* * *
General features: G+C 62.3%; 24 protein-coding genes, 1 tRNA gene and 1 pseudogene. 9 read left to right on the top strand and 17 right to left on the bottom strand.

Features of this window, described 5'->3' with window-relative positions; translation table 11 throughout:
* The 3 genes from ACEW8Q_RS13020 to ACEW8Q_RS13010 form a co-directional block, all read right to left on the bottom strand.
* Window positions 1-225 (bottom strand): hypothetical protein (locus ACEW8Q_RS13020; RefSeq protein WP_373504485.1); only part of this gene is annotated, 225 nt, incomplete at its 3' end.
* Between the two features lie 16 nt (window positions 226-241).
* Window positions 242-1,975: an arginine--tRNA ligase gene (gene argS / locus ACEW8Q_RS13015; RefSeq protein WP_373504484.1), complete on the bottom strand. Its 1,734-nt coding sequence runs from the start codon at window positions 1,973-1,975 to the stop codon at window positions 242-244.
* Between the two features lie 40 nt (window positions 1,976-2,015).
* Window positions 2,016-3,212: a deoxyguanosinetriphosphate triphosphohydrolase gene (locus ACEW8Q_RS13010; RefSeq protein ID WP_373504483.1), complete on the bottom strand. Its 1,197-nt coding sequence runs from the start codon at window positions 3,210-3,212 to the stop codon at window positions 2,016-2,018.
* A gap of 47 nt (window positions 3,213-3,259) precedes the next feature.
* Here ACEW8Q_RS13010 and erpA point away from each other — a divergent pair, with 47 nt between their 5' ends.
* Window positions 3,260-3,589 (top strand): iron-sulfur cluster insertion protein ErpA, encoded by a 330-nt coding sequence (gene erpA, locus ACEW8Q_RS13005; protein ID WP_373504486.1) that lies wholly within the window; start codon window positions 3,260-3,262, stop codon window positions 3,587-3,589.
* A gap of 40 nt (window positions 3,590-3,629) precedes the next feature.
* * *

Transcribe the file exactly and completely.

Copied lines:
General features: G+C 62.3%; 24 protein-coding genes, 1 tRNA gene and 1 pseudogene. 9 read left to right on the top strand and 17 right to left on the bottom strand.

Features of this window, described 5'->3' with window-relative positions; translation table 11 throughout:
* The 3 genes from ACEW8Q_RS13020 to ACEW8Q_RS13010 form a co-directional block, all read right to left on the bottom strand.
* Window positions 1-225 (bottom strand): hypothetical protein (locus ACEW8Q_RS13020; RefSeq protein WP_373504485.1); only part of this gene is annotated, 225 nt, incomplete at its 3' end.
* Between the two features lie 16 nt (window positions 226-241).
* Window positions 242-1,975: an arginine--tRNA ligase gene (gene argS / locus ACEW8Q_RS13015; RefSeq protein WP_373504484.1), complete on the bottom strand. Its 1,734-nt coding sequence runs from the start codon at window positions 1,973-1,975 to the stop codon at window positions 242-244.
* Between the two features lie 40 nt (window positions 1,976-2,015).
* Window positions 2,016-3,212: a deoxyguanosinetriphosphate triphosphohydrolase gene (locus ACEW8Q_RS13010; RefSeq protein ID WP_373504483.1), complete on the bottom strand. Its 1,197-nt coding sequence runs from the start codon at window positions 3,210-3,212 to the stop codon at window positions 2,016-2,018.
* A gap of 47 nt (window positions 3,213-3,259) precedes the next feature.
* Here ACEW8Q_RS13010 and erpA point away from each other — a divergent pair, with 47 nt between their 5' ends.
* Window positions 3,260-3,589 (top strand): iron-sulfur cluster insertion protein ErpA, encoded by a 330-nt coding sequence (gene erpA, locus ACEW8Q_RS13005; protein ID WP_373504486.1) that lies wholly within the window; start codon window positions 3,260-3,262, stop codon window positions 3,587-3,589.
* A gap of 40 nt (window positions 3,590-3,629) precedes the next feature.